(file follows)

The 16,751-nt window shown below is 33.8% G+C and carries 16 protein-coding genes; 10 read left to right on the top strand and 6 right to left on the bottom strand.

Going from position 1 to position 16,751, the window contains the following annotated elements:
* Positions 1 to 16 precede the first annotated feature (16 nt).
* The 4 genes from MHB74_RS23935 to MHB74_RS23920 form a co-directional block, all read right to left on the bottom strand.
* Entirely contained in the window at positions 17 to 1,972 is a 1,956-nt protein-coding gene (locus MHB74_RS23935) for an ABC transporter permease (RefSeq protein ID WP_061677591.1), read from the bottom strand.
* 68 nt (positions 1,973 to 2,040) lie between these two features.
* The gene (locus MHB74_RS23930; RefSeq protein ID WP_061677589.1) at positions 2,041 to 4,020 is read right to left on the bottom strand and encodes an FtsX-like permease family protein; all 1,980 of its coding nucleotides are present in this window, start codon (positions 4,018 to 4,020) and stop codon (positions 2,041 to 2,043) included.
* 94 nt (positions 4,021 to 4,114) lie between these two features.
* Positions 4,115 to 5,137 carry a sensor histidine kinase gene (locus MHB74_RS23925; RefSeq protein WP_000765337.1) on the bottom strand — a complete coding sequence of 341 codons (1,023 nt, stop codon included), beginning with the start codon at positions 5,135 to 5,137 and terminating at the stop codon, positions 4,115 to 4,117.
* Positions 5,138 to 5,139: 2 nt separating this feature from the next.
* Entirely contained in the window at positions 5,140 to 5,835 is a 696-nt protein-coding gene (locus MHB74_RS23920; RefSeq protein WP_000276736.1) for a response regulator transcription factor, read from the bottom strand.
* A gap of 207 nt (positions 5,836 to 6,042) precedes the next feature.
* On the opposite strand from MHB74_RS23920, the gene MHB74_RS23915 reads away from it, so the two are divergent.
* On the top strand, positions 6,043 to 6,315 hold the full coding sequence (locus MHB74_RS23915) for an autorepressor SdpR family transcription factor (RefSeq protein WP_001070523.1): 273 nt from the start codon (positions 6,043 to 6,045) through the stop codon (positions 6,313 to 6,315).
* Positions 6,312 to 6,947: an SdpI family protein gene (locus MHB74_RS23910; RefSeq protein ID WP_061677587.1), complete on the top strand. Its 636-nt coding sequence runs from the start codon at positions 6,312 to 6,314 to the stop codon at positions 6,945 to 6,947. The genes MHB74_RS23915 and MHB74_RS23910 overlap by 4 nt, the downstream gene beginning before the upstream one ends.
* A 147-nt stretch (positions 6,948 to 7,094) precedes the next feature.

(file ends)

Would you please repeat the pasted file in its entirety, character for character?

The 16,751-nt window shown below is 33.8% G+C and carries 16 protein-coding genes; 10 read left to right on the top strand and 6 right to left on the bottom strand.

Going from position 1 to position 16,751, the window contains the following annotated elements:
* Positions 1 to 16 precede the first annotated feature (16 nt).
* The 4 genes from MHB74_RS23935 to MHB74_RS23920 form a co-directional block, all read right to left on the bottom strand.
* Entirely contained in the window at positions 17 to 1,972 is a 1,956-nt protein-coding gene (locus MHB74_RS23935) for an ABC transporter permease (RefSeq protein ID WP_061677591.1), read from the bottom strand.
* 68 nt (positions 1,973 to 2,040) lie between these two features.
* The gene (locus MHB74_RS23930; RefSeq protein ID WP_061677589.1) at positions 2,041 to 4,020 is read right to left on the bottom strand and encodes an FtsX-like permease family protein; all 1,980 of its coding nucleotides are present in this window, start codon (positions 4,018 to 4,020) and stop codon (positions 2,041 to 2,043) included.
* 94 nt (positions 4,021 to 4,114) lie between these two features.
* Positions 4,115 to 5,137 carry a sensor histidine kinase gene (locus MHB74_RS23925; RefSeq protein WP_000765337.1) on the bottom strand — a complete coding sequence of 341 codons (1,023 nt, stop codon included), beginning with the start codon at positions 5,135 to 5,137 and terminating at the stop codon, positions 4,115 to 4,117.
* Positions 5,138 to 5,139: 2 nt separating this feature from the next.
* Entirely contained in the window at positions 5,140 to 5,835 is a 696-nt protein-coding gene (locus MHB74_RS23920; RefSeq protein WP_000276736.1) for a response regulator transcription factor, read from the bottom strand.
* A gap of 207 nt (positions 5,836 to 6,042) precedes the next feature.
* On the opposite strand from MHB74_RS23920, the gene MHB74_RS23915 reads away from it, so the two are divergent.
* On the top strand, positions 6,043 to 6,315 hold the full coding sequence (locus MHB74_RS23915) for an autorepressor SdpR family transcription factor (RefSeq protein WP_001070523.1): 273 nt from the start codon (positions 6,043 to 6,045) through the stop codon (positions 6,313 to 6,315).
* Positions 6,312 to 6,947: an SdpI family protein gene (locus MHB74_RS23910; RefSeq protein ID WP_061677587.1), complete on the top strand. Its 636-nt coding sequence runs from the start codon at positions 6,312 to 6,314 to the stop codon at positions 6,945 to 6,947. The genes MHB74_RS23915 and MHB74_RS23910 overlap by 4 nt, the downstream gene beginning before the upstream one ends.
* A 147-nt stretch (positions 6,948 to 7,094) precedes the next feature.